2018 is the year chatbots will come good according to many tech pundits, as they move from test and experiment to the front of many business websites, embedded in most social media platforms and apps.
Chatbot adoption continues to grow across many verticals and lines of business with Netatmo, the smart home company recently launching a Facebook Messenger bot. It allows users to chat and instruct their smart home appliances, heaters, lighting and so on, through text commands, rather than navigating various apps and options.
Schroders, Japanese forex business Monex and Jordan Ahli Bank are among the latest financial institutions to roll out chatbots offering advice or information to their various customers. Currently in beta, SchrodersGO offers asset management advice for clients, demonstrating advanced features like fund report cards and market links. Check out the video for some interesting details.
The other leading adopter of chatbots remains the travel industry with Singapore Airlines the latest major carrier to jump on the chatbot bandwagon. Their bot called ‘Kris,’ lives on the airline’s Facebook page, the English-language bot can help with baggage, check-in and online booking queries. A live beta, “Kris will be under constant development as we further develop its knowledge library based on what our customers are most frequently asking for,” said the airline.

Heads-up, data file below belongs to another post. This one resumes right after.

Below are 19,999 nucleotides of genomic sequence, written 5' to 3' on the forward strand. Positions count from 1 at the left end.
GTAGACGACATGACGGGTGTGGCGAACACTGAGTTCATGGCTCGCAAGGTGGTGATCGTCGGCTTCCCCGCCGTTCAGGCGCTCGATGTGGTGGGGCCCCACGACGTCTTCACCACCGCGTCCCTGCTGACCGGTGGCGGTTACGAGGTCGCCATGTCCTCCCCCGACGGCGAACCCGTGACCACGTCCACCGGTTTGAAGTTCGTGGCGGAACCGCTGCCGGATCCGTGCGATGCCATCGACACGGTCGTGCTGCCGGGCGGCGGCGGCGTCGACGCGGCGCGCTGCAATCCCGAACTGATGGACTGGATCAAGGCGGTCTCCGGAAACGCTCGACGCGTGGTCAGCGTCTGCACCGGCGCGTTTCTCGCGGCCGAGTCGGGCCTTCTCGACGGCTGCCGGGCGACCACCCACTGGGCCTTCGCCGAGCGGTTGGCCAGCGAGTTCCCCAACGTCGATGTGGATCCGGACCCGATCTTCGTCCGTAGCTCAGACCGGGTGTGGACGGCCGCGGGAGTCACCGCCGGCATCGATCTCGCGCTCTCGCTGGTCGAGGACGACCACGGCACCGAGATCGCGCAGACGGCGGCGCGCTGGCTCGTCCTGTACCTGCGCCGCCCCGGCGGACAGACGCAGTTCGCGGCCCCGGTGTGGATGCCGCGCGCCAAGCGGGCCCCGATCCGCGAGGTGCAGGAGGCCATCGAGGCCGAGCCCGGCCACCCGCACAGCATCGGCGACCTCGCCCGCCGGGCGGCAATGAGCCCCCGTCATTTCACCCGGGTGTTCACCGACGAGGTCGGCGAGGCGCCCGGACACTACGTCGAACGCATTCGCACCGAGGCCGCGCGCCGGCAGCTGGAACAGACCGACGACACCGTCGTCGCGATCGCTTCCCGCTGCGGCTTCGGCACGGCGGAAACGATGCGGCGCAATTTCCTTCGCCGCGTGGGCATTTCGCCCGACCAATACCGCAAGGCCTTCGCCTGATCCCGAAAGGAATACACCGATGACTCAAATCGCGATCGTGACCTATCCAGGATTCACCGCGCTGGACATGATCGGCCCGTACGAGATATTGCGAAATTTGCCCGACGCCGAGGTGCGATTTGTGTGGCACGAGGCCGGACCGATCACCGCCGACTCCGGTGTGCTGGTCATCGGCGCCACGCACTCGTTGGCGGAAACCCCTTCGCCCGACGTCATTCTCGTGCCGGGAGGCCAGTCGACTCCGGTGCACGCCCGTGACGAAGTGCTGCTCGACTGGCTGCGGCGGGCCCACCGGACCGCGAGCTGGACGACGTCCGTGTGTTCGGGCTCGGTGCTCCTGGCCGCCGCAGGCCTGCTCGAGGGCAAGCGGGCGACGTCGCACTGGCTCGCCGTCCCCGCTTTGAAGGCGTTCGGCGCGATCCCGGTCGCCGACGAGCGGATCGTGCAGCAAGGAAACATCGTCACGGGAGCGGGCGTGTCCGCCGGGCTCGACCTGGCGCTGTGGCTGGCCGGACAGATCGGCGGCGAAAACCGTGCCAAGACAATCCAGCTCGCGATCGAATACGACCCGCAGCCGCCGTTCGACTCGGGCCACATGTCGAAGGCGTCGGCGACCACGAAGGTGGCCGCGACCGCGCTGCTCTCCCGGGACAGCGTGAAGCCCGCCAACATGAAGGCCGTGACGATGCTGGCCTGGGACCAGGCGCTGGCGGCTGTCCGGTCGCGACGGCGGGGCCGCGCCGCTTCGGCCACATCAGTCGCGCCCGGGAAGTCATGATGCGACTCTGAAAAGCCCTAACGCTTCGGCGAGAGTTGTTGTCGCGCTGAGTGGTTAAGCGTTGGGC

Looking at the wider travel market, an Apex Insight piece highlights how AI is rapidly changing the passenger experience but needs to evolve further, for example using image recognition… “In the next 3 to 4 years, we’ll see chatbots get much smarter as they start to bring in other forms of AI to help sell products or meet customer service needs. For example, if a traveller gives the chatbot a picture of a beach, the AI can look at all the features of the image and see what travel destinations closely match the content, and then display those options.”
What is strange is that while some brands are promoting their bots with smart logos, like Ahli Bot, providing informative videos and other efforts, as highlighted in this piece. Others, like Singapore, are doing a least-effort option with just a press release to soft launch their bots. Singapore carries over 1.5 million passengers a month, but I bet only a few check the company’s press site, and there isn’t even a mention of it on the Facebook page. How will customers find out about bots if there is no marketing, and how to company’s expect to get feedback data and for their AI bots to learn if no one is visiting them? This is an aspect of company-thinking that needs to change in 2018.
Others are talking about their bots, and the results they produce. Even for a low-key use, chatbots are proving their worth around the globe. Take English Premier League side AFC Bournemouth’s first foray into the world of chatbots with #Cherrybot.